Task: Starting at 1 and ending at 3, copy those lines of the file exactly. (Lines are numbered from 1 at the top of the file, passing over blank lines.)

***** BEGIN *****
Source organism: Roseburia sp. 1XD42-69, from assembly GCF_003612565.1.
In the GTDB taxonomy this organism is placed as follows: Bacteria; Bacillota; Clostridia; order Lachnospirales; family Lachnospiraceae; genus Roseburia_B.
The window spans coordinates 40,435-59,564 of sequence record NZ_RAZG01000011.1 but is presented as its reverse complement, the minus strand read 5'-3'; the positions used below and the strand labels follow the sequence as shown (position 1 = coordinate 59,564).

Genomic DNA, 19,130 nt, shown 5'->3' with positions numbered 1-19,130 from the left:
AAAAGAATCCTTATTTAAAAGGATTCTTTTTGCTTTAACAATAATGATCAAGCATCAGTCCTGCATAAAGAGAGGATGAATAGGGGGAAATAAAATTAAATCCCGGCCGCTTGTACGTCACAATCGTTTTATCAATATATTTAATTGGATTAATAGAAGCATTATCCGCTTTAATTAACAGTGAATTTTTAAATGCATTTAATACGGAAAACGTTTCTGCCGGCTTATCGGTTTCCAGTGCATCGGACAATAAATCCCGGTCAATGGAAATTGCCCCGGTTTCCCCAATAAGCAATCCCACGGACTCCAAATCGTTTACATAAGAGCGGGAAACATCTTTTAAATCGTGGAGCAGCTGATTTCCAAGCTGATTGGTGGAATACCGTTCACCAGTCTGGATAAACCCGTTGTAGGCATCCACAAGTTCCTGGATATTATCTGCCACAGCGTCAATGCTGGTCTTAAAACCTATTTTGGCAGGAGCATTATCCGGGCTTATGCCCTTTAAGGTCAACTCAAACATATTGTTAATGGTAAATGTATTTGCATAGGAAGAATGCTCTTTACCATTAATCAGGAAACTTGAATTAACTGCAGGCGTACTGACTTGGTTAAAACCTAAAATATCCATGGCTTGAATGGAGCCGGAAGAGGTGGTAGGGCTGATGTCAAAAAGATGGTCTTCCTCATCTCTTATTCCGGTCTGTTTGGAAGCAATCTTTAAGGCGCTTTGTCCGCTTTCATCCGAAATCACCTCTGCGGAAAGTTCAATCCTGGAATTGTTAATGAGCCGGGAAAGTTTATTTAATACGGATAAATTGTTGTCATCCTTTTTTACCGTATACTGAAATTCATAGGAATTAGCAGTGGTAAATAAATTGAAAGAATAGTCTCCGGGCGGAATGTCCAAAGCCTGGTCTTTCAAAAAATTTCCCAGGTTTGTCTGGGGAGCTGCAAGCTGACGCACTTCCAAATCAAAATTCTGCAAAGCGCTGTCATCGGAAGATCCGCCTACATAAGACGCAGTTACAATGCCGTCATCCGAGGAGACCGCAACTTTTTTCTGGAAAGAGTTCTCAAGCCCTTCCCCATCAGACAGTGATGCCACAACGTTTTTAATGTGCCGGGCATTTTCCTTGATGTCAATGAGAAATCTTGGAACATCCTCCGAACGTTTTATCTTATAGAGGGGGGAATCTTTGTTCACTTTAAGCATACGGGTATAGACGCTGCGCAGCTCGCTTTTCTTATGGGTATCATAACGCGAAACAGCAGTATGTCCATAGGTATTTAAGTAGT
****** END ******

Source organism: Roseburia sp. 1XD42-69, from assembly GCF_003612565.1.
In the GTDB taxonomy this organism is placed as follows: Bacteria; Bacillota; Clostridia; order Lachnospirales; family Lachnospiraceae; genus Roseburia_B.
The window spans coordinates 40,435-59,564 of sequence record NZ_RAZG01000011.1 but is presented as its reverse complement, the minus strand read 5'-3'; the positions used below and the strand labels follow the sequence as shown (position 1 = coordinate 59,564).